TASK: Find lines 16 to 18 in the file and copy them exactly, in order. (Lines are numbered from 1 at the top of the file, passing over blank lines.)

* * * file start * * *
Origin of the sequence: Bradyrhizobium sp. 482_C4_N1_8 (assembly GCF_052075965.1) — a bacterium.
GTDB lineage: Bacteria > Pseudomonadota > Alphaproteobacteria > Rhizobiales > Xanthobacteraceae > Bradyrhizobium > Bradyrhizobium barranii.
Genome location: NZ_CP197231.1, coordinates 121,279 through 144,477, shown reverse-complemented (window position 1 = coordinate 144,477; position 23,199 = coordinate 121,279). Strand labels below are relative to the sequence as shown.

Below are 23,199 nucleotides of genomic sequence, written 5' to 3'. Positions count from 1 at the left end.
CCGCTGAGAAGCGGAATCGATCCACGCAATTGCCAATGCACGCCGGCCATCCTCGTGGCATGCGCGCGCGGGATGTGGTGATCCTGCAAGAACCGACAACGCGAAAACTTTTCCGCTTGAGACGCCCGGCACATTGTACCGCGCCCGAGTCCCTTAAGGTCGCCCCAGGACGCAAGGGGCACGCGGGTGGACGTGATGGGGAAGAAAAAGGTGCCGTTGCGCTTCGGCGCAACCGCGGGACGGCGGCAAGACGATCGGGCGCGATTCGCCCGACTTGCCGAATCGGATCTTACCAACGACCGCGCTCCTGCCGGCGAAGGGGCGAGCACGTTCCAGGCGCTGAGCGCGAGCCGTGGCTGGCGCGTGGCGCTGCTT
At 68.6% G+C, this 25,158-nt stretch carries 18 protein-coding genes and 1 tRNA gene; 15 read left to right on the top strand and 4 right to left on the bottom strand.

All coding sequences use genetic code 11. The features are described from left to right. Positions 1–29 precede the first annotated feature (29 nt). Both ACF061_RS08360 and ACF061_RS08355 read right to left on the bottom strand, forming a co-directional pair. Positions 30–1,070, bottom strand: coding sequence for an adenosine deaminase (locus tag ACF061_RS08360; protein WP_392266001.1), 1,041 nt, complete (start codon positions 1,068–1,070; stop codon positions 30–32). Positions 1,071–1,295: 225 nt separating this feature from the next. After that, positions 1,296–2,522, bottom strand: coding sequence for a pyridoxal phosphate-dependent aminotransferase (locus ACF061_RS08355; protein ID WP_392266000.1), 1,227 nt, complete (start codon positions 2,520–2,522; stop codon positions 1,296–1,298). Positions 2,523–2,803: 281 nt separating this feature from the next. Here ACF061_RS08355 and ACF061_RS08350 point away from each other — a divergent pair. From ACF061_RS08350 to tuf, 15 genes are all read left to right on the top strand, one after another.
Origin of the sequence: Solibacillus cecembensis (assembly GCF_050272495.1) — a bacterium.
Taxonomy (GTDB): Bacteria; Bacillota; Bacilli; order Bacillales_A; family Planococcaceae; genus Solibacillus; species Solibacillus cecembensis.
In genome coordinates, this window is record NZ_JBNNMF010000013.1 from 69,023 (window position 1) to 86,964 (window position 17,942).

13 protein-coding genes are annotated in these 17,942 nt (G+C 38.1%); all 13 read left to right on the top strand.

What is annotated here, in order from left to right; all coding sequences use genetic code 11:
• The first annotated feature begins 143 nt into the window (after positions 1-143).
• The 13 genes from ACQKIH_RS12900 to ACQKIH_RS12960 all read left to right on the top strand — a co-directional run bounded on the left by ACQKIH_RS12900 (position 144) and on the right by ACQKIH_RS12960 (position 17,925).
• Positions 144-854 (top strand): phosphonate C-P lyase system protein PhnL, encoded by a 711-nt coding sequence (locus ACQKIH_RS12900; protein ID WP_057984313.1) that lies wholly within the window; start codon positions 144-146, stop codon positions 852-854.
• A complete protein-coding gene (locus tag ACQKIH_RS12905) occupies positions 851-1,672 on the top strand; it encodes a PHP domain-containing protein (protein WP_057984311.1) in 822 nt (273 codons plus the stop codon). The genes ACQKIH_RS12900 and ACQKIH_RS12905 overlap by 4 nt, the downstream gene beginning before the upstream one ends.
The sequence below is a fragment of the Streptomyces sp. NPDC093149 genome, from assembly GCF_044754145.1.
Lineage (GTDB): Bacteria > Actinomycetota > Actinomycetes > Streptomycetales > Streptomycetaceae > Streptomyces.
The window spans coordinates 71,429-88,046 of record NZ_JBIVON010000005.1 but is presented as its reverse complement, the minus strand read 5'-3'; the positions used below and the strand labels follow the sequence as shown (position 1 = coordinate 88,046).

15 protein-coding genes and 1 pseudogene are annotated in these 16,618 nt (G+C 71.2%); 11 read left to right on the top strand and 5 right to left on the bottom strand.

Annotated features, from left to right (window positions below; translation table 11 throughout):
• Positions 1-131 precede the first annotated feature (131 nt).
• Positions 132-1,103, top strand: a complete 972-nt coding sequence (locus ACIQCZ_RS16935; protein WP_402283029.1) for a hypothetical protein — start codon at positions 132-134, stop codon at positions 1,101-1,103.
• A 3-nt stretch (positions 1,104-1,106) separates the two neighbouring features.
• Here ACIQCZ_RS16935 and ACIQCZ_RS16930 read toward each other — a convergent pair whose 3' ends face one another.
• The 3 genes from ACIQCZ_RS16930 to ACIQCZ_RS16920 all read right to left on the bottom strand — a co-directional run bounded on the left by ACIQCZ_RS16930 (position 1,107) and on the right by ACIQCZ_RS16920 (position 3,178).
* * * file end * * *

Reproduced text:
• A complete protein-coding gene (locus tag ACQKIH_RS12905) occupies positions 851-1,672 on the top strand; it encodes a PHP domain-containing protein (protein WP_057984311.1) in 822 nt (273 codons plus the stop codon). The genes ACQKIH_RS12900 and ACQKIH_RS12905 overlap by 4 nt, the downstream gene beginning before the upstream one ends.
The sequence below is a fragment of the Streptomyces sp. NPDC093149 genome, from assembly GCF_044754145.1.
Lineage (GTDB): Bacteria > Actinomycetota > Actinomycetes > Streptomycetales > Streptomycetaceae > Streptomyces.